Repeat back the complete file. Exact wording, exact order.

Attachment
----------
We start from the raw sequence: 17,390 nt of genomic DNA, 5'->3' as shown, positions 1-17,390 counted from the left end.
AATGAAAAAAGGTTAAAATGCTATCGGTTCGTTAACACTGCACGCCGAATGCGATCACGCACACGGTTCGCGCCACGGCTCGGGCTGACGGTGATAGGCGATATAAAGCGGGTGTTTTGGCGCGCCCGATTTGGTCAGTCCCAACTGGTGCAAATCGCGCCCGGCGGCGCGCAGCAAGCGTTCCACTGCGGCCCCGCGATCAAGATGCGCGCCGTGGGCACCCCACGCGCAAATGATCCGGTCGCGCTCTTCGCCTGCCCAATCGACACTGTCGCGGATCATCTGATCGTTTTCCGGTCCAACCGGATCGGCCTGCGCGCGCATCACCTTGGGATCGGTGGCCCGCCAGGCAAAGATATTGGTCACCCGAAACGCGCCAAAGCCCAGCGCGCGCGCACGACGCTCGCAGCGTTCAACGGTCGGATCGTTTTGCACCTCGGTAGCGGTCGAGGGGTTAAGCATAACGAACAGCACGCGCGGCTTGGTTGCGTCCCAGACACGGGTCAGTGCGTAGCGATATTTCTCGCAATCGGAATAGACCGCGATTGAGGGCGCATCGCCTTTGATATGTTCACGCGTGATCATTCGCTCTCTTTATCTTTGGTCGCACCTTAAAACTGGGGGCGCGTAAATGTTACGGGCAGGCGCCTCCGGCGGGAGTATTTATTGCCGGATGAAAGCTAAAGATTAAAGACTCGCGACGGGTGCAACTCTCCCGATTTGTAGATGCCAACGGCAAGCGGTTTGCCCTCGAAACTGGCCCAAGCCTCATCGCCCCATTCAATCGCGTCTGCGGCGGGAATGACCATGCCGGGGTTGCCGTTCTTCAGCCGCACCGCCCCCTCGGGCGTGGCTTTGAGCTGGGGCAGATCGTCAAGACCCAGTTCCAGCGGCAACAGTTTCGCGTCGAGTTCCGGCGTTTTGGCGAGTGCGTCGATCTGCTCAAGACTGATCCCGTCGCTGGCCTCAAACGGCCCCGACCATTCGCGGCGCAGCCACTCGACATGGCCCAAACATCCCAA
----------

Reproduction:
We start from the raw sequence: 17,390 nt of genomic DNA, 5'->3' as shown, positions 1-17,390 counted from the left end.
AATGAAAAAAGGTTAAAATGCTATCGGTTCGTTAACACTGCACGCCGAATGCGATCACGCACACGGTTCGCGCCACGGCTCGGGCTGACGGTGATAGGCGATATAAAGCGGGTGTTTTGGCGCGCCCGATTTGGTCAGTCCCAACTGGTGCAAATCGCGCCCGGCGGCGCGCAGCAAGCGTTCCACTGCGGCCCCGCGATCAAGATGCGCGCCGTGGGCACCCCACGCGCAAATGATCCGGTCGCGCTCTTCGCCTGCCCAATCGACACTGTCGCGGATCATCTGATCGTTTTCCGGTCCAACCGGATCGGCCTGCGCGCGCATCACCTTGGGATCGGTGGCCCGCCAGGCAAAGATATTGGTCACCCGAAACGCGCCAAAGCCCAGCGCGCGCGCACGACGCTCGCAGCGTTCAACGGTCGGATCGTTTTGCACCTCGGTAGCGGTCGAGGGGTTAAGCATAACGAACAGCACGCGCGGCTTGGTTGCGTCCCAGACACGGGTCAGTGCGTAGCGATATTTCTCGCAATCGGAATAGACCGCGATTGAGGGCGCATCGCCTTTGATATGTTCACGCGTGATCATTCGCTCTCTTTATCTTTGGTCGCACCTTAAAACTGGGGGCGCGTAAATGTTACGGGCAGGCGCCTCCGGCGGGAGTATTTATTGCCGGATGAAAGCTAAAGATTAAAGACTCGCGACGGGTGCAACTCTCCCGATTTGTAGATGCCAACGGCAAGCGGTTTGCCCTCGAAACTGGCCCAAGCCTCATCGCCCCATTCAATCGCGTCTGCGGCGGGAATGACCATGCCGGGGTTGCCGTTCTTCAGCCGCACCGCCCCCTCGGGCGTGGCTTTGAGCTGGGGCAGATCGTCAAGACCCAGTTCCAGCGGCAACAGTTTCGCGTCGAGTTCCGGCGTTTTGGCGAGTGCGTCGATCTGCTCAAGACTGATCCCGTCGCTGGCCTCAAACGGCCCCGACCATTCGCGGCGCAGCCACTCGACATGGCCCAAACATCCCAA